Fort Ticonderoga        

Ticonderoga, New York                
Indians first occupied the area where Fort Ticonderoga now stands...although I suppose it's possible that dinosaurs were actually its first inhabitants. French explorer Samuel de Champlain (1580-1635), who would go on to name a lake after himself, was the first European to think nice thoughts about the spot, arriving there in 1609. The first fortification in the location that would become Fort Ticonderoga was Dutch, a small wooden fort built in 1691 at the command of the first mayor of Albany, Pieter Schuyler (1657-1724). The British would go on to take control of the Dutch colony of New Netherland as a result of the Second Anglo-Dutch War (1665-1667), renaming it New York.

The shape of New York state has always reminded me of Donald Duck's head. At least Donald Duck without his hat, which I suppose would make it more like Daffy Duck...regardless, Fort Ticonderoga was built between 1754 and 1757, during the Seven Years' War (1756-1763), by French military engineer Michel Chartier de Lotbiniere (1723-1798)...right smack on the back of Daffy's head, just across the narrows of Lake Champlain from Vermont. The fort was incorrectly named Fort Carillon by the French, who chose the spot to dominate this vital choke point for water traffic through the region. At the time, the area was at the border of the of British New York and French Canada, which meant it was sure to be a flashpoint!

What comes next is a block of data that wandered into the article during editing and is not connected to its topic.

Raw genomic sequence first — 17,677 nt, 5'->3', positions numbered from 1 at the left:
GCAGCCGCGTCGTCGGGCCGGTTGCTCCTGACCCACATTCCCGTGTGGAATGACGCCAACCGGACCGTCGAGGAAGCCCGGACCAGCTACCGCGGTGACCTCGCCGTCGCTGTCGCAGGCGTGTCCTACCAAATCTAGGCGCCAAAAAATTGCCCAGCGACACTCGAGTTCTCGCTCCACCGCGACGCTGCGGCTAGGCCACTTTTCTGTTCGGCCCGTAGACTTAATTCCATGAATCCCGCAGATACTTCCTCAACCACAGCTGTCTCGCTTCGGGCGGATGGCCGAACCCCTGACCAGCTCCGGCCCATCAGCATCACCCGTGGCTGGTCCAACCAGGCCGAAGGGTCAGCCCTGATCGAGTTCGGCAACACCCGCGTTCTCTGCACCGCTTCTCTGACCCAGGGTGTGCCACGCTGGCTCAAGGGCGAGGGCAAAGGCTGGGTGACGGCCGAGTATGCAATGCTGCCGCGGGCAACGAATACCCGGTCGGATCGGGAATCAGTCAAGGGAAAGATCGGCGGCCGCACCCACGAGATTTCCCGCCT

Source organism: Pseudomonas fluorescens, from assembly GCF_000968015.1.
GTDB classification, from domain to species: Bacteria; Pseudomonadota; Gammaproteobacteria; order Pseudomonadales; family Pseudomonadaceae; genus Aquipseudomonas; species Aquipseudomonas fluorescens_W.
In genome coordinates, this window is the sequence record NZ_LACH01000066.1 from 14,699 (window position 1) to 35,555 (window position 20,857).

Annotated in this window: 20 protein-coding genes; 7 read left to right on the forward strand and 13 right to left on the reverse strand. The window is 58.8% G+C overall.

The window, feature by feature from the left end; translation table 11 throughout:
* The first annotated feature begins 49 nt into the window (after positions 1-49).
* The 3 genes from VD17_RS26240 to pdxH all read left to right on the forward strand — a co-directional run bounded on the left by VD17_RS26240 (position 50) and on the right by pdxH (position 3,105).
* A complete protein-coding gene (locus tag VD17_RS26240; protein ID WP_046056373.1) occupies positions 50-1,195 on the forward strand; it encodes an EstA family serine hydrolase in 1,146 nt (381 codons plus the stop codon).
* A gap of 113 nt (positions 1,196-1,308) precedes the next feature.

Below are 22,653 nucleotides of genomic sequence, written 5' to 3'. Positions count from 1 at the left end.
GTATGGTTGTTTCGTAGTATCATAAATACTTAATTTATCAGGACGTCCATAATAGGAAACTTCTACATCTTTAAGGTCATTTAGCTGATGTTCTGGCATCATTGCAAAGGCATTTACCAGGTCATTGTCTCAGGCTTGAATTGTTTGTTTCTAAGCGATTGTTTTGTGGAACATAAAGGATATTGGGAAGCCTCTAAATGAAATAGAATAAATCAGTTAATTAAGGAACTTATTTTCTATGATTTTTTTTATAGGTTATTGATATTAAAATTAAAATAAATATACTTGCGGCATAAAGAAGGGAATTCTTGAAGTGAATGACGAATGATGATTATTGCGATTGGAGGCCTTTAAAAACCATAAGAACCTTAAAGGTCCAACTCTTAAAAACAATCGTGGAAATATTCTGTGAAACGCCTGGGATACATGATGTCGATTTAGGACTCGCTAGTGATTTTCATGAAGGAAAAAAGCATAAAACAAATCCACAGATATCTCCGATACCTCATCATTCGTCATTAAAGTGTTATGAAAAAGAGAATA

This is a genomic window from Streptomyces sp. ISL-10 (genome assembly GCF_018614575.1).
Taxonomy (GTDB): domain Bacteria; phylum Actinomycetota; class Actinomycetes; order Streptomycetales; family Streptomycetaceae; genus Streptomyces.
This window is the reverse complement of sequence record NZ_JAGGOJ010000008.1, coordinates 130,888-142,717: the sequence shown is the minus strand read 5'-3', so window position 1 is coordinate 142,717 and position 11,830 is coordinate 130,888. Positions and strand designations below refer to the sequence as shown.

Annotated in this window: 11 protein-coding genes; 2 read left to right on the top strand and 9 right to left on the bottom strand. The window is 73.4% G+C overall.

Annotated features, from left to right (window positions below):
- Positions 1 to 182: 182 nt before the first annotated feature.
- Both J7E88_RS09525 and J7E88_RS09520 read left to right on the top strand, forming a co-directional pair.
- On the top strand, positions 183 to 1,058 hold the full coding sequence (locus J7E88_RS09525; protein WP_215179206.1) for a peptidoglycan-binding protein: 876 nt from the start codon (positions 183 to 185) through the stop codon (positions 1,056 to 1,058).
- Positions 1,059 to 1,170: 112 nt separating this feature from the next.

Flash this point did on July 8 1758, when a British force of around 16,000 led by General James Abercrombe (1706-1781) attacked Fort Carillon, which was defended by about 4,000 Frenchmen led by General Louis-Joseph de Montcalm (1712-1759). The battle mostly took place about three-quarters of a mile from the fort itself, and featured Abercrombe sending his troops to frontally attack an entrenched enemy, without the benefit of using field artillery to pulverize the French first. This lapse of judgement resulted in a British defeat with some 2,000 casualties, versus around 1,000 on the French side. The Battle of Carillon was France's greatest victory of the war.

The British are nothing if not persistent, however. They returned to Fort Carillon on July 26 1759 with a force of 11,000 under General Jefferey Amherst (1717-1797) and placed artillery on nearby high ground, pretty effectively negating any benefit the French may have had from being behind the fort's walls. The officer in command of the fort's small garrison (400 men) was Brigadier General Francois-Charles de Bourlamaque (1716-1764). Bourlemaque didn't bother trying to defend Fort Carillon, but withdrew his force, attempting to blow the fort up on the way: The powder magazine was destroyed, but the British captured the rest of the fort undamaged.

The first order of business for the British upon capturing Fort Carillon was to give it a proper name, which fortunately was Fort Ticonderoga. They immediately improved the fort, and started work on a fleet of ships to command Lake Champlain. Once the war was over, however, the fort was allowed to fall in disrepair, and manned by a token force.